Publication in Economics, Politics and Public Policy in East Asia and the Pacific

Can China take the mantle on climate change leadership?

Employees row a boat as they examine solar panel boards at a pond in Lianyungang, Jiangsu Province, China, 16 March 2016 (Photo: Reuters/Stringer/Files).

Author: Sam Geall, chinadialogue and Chatham House

With the United States in retreat and Europe divided, can China take the lead on climate change action?

Beijing’s action on climate change so far has been driven primarily by domestic concerns rather than international pressure or concerns about the global effects of climate change. It has shown a reluctance to shoulder leadership at the United Nations. Read more…

The International Criminal Court challenges Duterte’s drug war

Participants display placards as they participate in a procession against plans to reimpose the death penalty and to intensify the drug war during 'Walk for Life' in Luneta park, Metro Manila, Philippines, 24 February 2018 (Photo: Reuters/Romeo Ranoco).

Author: Champa Patel, Chatham House

After winning a landslide victory in June 2016, Philippine President Rodrigo Duterte immediately fulfilled a campaign promise and instigated a so-called ‘war on drugs’. He publicly endorsed the arrest and killing of suspected drug users and sellers. He even went as far as to promise the police that there would be no repercussions for their actions. Read more…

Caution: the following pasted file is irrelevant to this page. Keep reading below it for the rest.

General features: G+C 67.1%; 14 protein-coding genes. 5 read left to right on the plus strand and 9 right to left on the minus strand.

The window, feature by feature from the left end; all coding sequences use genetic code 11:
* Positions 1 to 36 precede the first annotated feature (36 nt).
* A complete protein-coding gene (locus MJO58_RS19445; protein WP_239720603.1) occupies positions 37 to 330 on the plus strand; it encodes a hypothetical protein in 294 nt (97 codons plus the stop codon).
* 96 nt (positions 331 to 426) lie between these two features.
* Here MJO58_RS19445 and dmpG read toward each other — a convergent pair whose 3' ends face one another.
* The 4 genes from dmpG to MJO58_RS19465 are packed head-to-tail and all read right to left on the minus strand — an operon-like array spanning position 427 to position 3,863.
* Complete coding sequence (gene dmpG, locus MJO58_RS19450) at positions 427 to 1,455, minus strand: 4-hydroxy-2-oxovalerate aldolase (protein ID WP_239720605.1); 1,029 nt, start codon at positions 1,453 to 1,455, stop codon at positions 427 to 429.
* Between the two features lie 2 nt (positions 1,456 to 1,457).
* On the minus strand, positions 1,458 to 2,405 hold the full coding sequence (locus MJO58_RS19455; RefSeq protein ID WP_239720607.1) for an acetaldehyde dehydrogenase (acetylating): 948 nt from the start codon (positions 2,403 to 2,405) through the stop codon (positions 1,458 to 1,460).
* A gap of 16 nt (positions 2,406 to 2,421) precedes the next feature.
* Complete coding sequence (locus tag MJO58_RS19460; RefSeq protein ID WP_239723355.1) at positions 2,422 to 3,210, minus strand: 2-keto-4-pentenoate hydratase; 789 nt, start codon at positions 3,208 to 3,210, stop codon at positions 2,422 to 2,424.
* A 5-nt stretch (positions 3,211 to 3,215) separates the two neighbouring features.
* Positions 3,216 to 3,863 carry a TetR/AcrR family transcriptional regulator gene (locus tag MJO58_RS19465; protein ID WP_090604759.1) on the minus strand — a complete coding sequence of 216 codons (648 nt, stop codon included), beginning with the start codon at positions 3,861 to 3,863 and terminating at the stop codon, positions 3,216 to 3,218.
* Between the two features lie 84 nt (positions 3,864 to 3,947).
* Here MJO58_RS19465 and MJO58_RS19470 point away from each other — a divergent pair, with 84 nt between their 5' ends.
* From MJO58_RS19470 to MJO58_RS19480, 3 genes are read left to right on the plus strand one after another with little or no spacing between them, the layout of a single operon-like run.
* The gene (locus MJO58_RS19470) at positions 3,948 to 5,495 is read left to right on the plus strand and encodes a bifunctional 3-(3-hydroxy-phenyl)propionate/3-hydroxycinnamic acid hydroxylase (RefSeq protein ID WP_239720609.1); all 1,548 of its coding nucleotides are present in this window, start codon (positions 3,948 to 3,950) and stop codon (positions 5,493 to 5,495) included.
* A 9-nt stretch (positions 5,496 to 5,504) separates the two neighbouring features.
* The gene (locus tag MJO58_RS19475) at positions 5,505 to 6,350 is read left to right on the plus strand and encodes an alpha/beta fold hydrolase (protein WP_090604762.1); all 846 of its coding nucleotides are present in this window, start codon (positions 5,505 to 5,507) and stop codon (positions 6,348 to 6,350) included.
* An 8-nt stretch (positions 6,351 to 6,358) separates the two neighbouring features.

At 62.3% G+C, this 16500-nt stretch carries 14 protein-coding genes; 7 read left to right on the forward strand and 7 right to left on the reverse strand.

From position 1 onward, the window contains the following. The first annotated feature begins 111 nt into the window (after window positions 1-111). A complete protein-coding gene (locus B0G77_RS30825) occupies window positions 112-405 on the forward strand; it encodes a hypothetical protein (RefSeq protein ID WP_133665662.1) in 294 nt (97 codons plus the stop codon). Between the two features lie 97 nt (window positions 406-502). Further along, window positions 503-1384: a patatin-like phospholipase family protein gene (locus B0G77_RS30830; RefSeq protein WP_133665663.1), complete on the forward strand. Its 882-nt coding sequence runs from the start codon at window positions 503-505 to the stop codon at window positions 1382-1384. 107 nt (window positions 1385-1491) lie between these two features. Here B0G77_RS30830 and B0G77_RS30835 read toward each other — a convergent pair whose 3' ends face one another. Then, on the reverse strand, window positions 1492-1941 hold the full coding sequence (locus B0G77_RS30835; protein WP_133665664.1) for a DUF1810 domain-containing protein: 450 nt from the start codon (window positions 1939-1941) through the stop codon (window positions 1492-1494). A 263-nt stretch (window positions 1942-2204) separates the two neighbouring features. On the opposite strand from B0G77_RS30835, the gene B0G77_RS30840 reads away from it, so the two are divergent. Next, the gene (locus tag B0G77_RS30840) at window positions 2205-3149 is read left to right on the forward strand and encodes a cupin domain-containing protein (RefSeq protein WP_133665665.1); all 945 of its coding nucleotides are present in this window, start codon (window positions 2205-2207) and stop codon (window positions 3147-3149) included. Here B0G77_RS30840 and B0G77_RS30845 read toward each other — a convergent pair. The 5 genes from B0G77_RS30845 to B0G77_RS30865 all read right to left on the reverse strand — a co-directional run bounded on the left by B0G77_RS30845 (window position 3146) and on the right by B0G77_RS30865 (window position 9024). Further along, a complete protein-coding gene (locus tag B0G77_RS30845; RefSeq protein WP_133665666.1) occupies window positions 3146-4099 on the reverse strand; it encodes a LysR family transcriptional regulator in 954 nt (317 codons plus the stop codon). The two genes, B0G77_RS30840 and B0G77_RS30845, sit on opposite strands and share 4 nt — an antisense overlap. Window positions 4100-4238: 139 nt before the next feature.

CPTPP a boost for Japan’s regional trade leadership

Japan's Minister of Economic Revitalization Toshimitsu Motegi (R) and Vietnam's Industry and Trade Minister Tran Tuan Anh shake hands after they attended a news conference on the Trans Pacific Partnership (TPP) Ministerial Meeting during APEC 2017 in Da Nang, Vietnam, 11 November 2017. (Photo: Reuters/Kham).

Author: Aurelia George Mulgan, UNSW Canberra

If any country deserves accolades for bringing the Comprehensive and Progressive Agreement for Trans-Pacific Partnership (CPTPP) to a successful conclusion, it is Japan. Japan was the primary force driving negotiations for the CPTPP (also known as the TPP-11) after the United States withdrew from the original Trans-Pacific Partnership a year earlier. Read more…

Will Party control reign in China’s rogue SOEs?

People visit the booth of China Aerospace Science and Technology Corporation at China Beijing International High-tech Expo in Beijing, China 8 June 2017 (Photo: Reuters/Jason Lee).

Author: Kjeld Erik Brødsgaard, Copenhagen Business School